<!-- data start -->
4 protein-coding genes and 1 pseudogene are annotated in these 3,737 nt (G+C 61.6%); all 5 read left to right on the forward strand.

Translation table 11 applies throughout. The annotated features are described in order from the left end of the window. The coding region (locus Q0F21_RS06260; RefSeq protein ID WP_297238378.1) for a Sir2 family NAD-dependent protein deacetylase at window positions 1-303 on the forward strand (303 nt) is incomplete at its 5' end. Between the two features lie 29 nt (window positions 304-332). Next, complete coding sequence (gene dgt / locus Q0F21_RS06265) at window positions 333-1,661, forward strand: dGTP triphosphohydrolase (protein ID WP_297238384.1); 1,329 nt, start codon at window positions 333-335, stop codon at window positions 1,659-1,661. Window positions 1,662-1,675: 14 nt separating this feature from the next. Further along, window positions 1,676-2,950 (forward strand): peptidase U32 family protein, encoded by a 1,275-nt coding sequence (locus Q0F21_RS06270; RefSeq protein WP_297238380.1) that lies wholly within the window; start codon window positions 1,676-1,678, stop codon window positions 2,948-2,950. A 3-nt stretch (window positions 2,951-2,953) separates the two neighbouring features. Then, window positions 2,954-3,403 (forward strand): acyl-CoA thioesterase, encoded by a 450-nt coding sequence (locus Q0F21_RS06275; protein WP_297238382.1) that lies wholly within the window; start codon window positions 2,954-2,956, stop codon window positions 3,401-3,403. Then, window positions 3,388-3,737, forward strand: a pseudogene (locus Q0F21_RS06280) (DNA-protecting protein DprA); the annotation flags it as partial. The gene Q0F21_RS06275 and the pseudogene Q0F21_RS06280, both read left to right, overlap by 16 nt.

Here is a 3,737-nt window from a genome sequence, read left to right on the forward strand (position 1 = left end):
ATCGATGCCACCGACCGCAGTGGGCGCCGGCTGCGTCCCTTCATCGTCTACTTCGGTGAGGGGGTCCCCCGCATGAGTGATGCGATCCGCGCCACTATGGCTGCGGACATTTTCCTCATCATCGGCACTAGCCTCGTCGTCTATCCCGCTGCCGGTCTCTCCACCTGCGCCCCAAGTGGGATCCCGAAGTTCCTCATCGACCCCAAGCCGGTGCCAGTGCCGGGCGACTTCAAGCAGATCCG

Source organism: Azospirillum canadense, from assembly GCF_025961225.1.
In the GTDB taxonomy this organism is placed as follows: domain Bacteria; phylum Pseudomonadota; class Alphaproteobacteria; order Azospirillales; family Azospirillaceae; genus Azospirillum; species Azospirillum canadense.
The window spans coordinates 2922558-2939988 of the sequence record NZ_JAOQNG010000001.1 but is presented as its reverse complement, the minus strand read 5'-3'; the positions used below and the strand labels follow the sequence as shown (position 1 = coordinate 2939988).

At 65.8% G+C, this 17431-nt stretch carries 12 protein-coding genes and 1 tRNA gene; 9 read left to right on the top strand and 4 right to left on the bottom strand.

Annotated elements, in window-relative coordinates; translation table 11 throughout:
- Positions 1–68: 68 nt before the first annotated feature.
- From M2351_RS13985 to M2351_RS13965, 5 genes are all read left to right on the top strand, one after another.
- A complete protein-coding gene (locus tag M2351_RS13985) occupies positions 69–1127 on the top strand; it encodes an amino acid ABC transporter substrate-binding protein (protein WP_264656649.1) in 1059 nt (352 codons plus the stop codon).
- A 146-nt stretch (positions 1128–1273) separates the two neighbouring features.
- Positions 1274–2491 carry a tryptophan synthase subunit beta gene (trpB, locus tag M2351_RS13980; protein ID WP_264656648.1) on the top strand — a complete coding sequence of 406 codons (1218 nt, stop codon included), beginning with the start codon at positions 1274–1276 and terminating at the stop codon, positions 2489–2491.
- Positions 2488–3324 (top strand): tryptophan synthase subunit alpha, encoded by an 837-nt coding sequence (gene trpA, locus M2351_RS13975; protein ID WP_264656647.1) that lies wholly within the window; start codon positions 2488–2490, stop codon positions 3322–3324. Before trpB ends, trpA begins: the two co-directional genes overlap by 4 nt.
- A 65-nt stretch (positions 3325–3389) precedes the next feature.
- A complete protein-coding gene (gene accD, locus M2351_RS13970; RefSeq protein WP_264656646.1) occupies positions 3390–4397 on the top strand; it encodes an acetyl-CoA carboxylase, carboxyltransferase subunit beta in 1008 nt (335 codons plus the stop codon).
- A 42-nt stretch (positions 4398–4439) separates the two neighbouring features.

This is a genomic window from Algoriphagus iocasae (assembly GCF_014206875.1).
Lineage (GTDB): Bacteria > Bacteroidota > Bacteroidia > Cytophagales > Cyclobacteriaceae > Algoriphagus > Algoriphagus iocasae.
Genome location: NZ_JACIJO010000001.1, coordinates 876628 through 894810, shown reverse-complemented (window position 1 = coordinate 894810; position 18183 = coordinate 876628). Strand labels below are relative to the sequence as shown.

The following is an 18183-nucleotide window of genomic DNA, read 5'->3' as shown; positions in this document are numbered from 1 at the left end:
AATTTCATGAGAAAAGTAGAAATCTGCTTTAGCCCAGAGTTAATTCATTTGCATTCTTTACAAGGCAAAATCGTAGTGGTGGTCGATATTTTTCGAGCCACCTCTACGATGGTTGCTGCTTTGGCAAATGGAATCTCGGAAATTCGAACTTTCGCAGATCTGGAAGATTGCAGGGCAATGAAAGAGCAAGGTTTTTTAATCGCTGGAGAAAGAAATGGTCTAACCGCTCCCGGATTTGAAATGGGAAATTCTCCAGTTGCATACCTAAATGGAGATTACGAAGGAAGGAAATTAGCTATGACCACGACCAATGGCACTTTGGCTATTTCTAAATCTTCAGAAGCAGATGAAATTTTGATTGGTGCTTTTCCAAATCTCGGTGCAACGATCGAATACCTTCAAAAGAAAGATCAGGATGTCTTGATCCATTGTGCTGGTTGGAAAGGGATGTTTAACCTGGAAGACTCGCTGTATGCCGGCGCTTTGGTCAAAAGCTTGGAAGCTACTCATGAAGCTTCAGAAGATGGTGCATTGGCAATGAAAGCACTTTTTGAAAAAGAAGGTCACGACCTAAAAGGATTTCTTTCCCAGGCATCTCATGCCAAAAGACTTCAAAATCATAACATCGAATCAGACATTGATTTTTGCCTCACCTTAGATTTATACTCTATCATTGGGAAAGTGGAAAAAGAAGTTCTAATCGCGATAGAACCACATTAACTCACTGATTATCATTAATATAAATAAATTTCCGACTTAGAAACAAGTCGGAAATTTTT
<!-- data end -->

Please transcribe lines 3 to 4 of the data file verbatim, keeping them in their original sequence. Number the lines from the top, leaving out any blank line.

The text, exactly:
Here is a 3,737-nt window from a genome sequence, read left to right on the forward strand (position 1 = left end):
ATCGATGCCACCGACCGCAGTGGGCGCCGGCTGCGTCCCTTCATCGTCTACTTCGGTGAGGGGGTCCCCCGCATGAGTGATGCGATCCGCGCCACTATGGCTGCGGACATTTTCCTCATCATCGGCACTAGCCTCGTCGTCTATCCCGCTGCCGGTCTCTCCACCTGCGCCCCAAGTGGGATCCCGAAGTTCCTCATCGACCCCAAGCCGGTGCCAGTGCCGGGCGACTTCAAGCAGATCCG